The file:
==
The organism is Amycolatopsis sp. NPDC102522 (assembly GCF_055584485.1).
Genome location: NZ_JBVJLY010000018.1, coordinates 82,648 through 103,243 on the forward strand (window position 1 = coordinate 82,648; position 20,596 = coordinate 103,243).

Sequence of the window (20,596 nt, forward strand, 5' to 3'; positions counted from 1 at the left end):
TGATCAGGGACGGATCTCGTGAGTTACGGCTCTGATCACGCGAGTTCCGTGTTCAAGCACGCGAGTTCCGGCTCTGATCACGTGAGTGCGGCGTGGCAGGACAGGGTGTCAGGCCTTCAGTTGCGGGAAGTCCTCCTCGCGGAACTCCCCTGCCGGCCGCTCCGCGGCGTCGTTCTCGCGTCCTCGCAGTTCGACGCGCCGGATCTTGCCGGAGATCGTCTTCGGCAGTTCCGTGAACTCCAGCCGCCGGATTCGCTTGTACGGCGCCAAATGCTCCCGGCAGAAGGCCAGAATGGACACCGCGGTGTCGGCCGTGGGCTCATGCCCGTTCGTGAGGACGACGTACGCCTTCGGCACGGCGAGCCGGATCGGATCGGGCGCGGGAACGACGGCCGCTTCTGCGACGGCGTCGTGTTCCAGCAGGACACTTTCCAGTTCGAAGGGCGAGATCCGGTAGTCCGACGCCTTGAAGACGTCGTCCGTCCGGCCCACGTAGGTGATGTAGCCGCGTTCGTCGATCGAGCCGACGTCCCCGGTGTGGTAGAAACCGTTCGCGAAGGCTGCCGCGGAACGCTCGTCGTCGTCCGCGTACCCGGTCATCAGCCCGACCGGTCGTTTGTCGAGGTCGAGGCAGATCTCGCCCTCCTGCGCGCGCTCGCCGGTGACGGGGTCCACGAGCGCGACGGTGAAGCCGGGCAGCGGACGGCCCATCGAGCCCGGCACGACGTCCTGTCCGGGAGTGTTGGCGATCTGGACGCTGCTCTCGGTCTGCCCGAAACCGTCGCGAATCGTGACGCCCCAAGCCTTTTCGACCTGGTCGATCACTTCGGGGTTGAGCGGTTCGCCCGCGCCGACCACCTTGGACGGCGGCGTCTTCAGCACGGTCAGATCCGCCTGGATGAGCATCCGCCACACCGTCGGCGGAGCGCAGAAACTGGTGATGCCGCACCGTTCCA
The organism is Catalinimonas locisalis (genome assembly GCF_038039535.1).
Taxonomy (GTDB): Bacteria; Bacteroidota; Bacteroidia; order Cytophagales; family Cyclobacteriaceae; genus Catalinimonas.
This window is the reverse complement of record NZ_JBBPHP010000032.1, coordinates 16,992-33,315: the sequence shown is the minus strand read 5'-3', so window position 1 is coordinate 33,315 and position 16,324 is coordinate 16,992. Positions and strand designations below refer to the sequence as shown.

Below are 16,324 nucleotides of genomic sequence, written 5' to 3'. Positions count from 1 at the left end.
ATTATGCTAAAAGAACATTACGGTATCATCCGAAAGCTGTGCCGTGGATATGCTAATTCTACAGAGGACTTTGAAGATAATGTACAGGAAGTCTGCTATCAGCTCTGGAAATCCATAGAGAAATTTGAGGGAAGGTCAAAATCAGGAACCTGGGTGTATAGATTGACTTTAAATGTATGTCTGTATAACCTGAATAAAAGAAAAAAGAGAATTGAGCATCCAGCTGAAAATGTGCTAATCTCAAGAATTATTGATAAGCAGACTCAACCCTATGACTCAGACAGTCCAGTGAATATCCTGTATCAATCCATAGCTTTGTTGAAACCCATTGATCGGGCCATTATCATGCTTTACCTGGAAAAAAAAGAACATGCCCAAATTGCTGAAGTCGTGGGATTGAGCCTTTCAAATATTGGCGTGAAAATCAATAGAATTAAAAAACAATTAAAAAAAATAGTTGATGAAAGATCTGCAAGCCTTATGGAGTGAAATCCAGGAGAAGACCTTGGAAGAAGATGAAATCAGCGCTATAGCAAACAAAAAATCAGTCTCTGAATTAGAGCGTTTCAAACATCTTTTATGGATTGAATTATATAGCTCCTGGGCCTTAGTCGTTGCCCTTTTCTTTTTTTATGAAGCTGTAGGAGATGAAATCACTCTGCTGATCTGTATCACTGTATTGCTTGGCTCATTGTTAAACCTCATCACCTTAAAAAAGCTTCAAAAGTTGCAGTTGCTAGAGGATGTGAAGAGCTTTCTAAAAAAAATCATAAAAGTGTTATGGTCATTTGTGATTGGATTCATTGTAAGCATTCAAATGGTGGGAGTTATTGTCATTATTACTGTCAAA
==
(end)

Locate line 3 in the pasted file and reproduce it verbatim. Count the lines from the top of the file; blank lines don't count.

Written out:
Sequence of the window (20,596 nt, forward strand, 5' to 3'; positions counted from 1 at the left end):